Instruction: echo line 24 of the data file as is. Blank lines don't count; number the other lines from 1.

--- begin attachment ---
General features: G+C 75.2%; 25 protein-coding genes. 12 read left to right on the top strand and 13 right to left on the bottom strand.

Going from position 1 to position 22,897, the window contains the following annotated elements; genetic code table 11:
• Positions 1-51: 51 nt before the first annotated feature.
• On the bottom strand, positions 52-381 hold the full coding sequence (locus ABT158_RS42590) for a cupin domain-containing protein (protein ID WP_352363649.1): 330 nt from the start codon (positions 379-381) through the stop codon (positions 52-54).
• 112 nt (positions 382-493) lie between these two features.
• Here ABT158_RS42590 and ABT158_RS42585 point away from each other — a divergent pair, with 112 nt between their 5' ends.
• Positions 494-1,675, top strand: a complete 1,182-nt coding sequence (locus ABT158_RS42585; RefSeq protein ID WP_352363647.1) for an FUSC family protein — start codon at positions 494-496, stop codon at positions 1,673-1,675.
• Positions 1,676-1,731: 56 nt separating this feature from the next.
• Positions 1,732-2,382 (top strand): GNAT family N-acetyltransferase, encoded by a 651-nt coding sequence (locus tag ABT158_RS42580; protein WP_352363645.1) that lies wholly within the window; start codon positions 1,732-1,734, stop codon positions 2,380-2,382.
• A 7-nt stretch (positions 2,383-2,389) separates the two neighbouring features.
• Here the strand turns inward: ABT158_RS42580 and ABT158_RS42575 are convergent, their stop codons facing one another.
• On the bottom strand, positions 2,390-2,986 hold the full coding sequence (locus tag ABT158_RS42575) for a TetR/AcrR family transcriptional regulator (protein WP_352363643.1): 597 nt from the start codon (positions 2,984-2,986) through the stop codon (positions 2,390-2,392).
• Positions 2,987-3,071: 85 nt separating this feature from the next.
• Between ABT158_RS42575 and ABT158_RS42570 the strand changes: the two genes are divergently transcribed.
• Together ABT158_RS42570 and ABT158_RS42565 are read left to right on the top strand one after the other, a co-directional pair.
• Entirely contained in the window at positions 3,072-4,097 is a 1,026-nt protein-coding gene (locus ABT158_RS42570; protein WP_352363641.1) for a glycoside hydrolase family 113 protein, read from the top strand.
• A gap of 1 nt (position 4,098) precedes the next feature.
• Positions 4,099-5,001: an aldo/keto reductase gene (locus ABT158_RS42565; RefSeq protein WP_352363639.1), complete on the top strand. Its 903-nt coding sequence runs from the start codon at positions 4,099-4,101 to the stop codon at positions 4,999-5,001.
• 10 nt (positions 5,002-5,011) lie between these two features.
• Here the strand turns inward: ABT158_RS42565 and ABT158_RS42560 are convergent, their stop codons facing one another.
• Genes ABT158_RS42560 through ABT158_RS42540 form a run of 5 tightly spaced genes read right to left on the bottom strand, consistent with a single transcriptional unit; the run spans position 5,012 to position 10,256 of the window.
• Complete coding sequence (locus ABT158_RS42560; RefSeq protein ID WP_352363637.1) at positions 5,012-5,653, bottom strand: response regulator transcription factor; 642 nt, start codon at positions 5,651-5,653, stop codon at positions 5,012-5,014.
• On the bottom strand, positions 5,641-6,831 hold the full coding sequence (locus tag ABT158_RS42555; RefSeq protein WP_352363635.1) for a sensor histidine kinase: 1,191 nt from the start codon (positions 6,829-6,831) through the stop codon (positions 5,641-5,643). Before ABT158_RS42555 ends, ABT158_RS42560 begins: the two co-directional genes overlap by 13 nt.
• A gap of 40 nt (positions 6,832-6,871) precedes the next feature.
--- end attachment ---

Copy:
• A gap of 40 nt (positions 6,832-6,871) precedes the next feature.